Anthony Dockrill reports
At the recent CBAA conference a number of great workshops were held, but there was one I felt was particularly special because it grappled with something that is often done badly across the radio dial – the music interview.
Talking Through Your Arts was a master class on doing a music interview that gets beyond the glib and cliché to an interview that might just help you find a real connection with your guest.
CBAA’s Amrap Manager Andrew Khedoori and Paul Gough conducted the workshop. Both have many years experience in front and behind the microphone and their insights are something just about anyone could learn from.
If you ever wondered why the music artist sitting opposite you in the studio is bored and disengaged its because they have done dozens and possibly hundreds of interviews built around boring and empty questions. Lazy presenters and producers have conditioned many of them to believe the interview they are about to do will be just one more they have to endure. So if you look down at your questions and you could ask most of them to any guest. You need to throw them away.
Paul and Andrew made the point repeatedly, you won’t engage your guests if you don’t do research and you yourself engage with their work. Asking them what is their favourite ice cream or how they are finding Australia simply won’t cut it.
So you need to research and find a narrative frame to the interview. This may sound daunting but it is not as if you are trying to write their biography or solve a puzzle – you just want to find a door into their music. In short, your job is to have a conversation with them as a person but also one that acknowledges you are talking to an artist.
When Paul was producing for John Laws who was interviewing Glen Campbell this meant asking Campbell about the song I guess I’m Done. The track was a personal favourite of Campbell but one that also meant a lot to him as an artist, it was also one that no one ever talked to him about. Paul’s research helped him and Laws get beneath the surface to a place where Campbell felt safe to share his own passions.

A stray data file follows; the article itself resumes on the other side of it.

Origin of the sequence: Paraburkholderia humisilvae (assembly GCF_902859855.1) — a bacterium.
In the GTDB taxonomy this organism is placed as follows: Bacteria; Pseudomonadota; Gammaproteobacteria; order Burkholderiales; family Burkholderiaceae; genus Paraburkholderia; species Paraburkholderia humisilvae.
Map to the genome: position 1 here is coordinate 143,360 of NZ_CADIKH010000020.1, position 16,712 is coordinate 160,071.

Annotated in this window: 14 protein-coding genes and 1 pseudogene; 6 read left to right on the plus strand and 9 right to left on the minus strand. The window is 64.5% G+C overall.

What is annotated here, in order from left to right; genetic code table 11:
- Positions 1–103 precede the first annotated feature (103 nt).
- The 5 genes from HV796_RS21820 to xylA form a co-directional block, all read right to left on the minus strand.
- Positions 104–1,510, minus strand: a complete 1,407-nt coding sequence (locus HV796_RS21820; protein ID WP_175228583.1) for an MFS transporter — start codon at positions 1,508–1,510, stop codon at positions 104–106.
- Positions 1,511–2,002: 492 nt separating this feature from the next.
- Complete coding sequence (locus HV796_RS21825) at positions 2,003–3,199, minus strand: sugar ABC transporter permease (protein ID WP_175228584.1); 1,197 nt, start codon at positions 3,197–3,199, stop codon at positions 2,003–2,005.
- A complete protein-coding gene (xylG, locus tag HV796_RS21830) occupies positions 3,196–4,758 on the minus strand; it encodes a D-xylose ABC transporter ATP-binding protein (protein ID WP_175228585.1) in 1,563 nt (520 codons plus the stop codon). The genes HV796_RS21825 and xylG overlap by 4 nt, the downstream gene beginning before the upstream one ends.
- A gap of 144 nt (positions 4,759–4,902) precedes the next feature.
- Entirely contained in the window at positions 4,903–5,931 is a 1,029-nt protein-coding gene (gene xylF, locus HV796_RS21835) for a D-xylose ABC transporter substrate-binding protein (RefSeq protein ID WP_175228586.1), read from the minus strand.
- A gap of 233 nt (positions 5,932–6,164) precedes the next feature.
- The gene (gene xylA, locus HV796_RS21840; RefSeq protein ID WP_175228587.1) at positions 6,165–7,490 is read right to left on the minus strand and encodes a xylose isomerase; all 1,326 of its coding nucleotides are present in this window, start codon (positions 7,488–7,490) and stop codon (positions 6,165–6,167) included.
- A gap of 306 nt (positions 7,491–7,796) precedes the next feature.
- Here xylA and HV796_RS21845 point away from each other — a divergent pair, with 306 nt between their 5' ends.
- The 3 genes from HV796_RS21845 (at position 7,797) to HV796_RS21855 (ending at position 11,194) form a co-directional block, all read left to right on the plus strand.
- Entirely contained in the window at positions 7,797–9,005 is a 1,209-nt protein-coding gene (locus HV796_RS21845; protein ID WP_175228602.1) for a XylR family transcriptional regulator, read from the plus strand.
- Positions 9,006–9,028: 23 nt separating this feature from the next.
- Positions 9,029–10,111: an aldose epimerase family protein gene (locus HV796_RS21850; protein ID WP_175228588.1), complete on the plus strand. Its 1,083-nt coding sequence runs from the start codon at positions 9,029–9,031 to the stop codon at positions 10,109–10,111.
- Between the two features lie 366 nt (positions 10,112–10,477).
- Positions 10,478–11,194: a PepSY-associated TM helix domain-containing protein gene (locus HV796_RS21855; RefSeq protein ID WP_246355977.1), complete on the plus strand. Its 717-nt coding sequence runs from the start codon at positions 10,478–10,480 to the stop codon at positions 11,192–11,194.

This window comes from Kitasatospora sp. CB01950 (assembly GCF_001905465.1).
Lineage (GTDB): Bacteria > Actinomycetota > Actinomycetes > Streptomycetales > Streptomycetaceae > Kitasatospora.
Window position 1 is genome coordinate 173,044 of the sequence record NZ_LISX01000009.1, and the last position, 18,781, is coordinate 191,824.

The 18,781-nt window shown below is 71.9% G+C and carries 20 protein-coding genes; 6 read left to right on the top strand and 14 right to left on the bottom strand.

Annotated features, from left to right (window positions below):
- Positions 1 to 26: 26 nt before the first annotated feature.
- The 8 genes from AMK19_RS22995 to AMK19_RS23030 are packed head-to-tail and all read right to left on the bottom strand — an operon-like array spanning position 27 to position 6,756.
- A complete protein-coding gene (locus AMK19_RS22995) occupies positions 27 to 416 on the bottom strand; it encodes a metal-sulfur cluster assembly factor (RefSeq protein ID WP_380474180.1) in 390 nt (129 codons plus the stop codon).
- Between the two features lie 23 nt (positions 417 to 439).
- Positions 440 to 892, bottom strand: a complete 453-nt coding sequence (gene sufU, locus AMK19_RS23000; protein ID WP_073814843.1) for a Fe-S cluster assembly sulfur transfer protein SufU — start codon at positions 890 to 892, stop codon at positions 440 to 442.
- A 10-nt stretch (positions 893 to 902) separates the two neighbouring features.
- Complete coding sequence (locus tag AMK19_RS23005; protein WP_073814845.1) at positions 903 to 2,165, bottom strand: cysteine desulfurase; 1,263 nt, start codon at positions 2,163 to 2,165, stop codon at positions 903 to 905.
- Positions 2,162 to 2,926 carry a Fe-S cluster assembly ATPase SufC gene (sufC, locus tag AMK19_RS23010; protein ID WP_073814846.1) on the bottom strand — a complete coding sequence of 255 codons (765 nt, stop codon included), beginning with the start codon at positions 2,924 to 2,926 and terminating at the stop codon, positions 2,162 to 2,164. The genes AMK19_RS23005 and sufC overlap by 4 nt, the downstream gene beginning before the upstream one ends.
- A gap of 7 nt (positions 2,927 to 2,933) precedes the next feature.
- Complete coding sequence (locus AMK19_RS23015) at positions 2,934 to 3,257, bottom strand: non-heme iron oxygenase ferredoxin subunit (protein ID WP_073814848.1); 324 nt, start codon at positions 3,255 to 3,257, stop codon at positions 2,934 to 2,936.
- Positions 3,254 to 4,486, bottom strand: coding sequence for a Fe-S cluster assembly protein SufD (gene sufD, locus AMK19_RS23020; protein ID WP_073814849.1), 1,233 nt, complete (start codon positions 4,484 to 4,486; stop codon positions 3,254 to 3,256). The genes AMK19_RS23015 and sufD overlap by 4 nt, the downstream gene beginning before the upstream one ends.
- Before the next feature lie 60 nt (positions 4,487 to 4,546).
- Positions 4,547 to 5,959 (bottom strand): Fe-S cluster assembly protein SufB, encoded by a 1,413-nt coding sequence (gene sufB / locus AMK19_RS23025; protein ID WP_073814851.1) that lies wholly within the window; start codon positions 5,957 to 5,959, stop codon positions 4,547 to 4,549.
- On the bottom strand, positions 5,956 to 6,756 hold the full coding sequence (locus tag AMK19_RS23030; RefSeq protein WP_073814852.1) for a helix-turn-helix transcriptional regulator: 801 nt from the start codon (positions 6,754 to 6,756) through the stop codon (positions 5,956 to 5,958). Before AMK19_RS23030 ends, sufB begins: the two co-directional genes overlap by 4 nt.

Andrew and Paul made it clear it’s vitally important to soften up your guest off-air with small talk to help them relax but you also want to drop to them that you know their work. So you subtly communicate to your guest this isn’t going to be for them just another empty and boring interview.
Your questions need to be asked not necessarily in the order you wrote them, as you want the interview to have a frame which also means you reveal slowly, according to Andrew.
Following on from this point Paul showed a simple key into your guest’s world: find a single story you could bring up in the interview. He gave a number of examples, but one that illustrates the point – an interview he had with Gary Numan, who is an artist not known for lively interviews. His research found that Numan still owns the first guitar he got when he was a 5-year-old. Bringing this up in the interview not only connected Paul and the listener with Numan on a deeper level but allowed Numan to talk about something that meant a lot to him. Numan instantly opened up as the interview jumped over the incorrect cliché of him as an artist who uses just synthesisers and keyboards.
The final point made was to listen!
Yes, you want to research and write considered questions, but never be afraid to go off the page and follow the conversation.
About the Author
Anthony Dockrill is the Program Director of 2SER FM Sydney.